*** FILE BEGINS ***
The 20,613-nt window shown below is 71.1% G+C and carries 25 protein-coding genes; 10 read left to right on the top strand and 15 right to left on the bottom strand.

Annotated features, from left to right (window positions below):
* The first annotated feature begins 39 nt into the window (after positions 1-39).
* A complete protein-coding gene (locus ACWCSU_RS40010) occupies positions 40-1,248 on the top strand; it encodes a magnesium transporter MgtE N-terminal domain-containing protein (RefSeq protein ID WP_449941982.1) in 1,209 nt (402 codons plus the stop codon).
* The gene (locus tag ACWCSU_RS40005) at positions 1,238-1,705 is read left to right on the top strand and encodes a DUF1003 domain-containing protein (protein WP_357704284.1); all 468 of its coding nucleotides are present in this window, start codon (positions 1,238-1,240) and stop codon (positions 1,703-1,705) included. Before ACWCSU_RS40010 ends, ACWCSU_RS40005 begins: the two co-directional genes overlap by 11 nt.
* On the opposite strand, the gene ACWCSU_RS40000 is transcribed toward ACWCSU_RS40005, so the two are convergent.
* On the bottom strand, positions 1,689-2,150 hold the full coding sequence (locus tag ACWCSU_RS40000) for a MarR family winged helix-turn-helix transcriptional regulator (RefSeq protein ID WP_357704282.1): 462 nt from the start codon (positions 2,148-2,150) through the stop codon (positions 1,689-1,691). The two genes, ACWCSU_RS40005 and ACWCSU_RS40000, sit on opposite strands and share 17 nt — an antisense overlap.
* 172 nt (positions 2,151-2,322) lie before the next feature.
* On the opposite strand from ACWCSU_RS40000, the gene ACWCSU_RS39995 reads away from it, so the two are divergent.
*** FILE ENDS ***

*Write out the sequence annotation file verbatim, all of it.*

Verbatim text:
The 20,613-nt window shown below is 71.1% G+C and carries 25 protein-coding genes; 10 read left to right on the top strand and 15 right to left on the bottom strand.

Annotated features, from left to right (window positions below):
* The first annotated feature begins 39 nt into the window (after positions 1-39).
* A complete protein-coding gene (locus ACWCSU_RS40010) occupies positions 40-1,248 on the top strand; it encodes a magnesium transporter MgtE N-terminal domain-containing protein (RefSeq protein ID WP_449941982.1) in 1,209 nt (402 codons plus the stop codon).
* The gene (locus tag ACWCSU_RS40005) at positions 1,238-1,705 is read left to right on the top strand and encodes a DUF1003 domain-containing protein (protein WP_357704284.1); all 468 of its coding nucleotides are present in this window, start codon (positions 1,238-1,240) and stop codon (positions 1,703-1,705) included. Before ACWCSU_RS40010 ends, ACWCSU_RS40005 begins: the two co-directional genes overlap by 11 nt.
* On the opposite strand, the gene ACWCSU_RS40000 is transcribed toward ACWCSU_RS40005, so the two are convergent.
* On the bottom strand, positions 1,689-2,150 hold the full coding sequence (locus tag ACWCSU_RS40000) for a MarR family winged helix-turn-helix transcriptional regulator (RefSeq protein ID WP_357704282.1): 462 nt from the start codon (positions 2,148-2,150) through the stop codon (positions 1,689-1,691). The two genes, ACWCSU_RS40005 and ACWCSU_RS40000, sit on opposite strands and share 17 nt — an antisense overlap.
* 172 nt (positions 2,151-2,322) lie before the next feature.
* On the opposite strand from ACWCSU_RS40000, the gene ACWCSU_RS39995 reads away from it, so the two are divergent.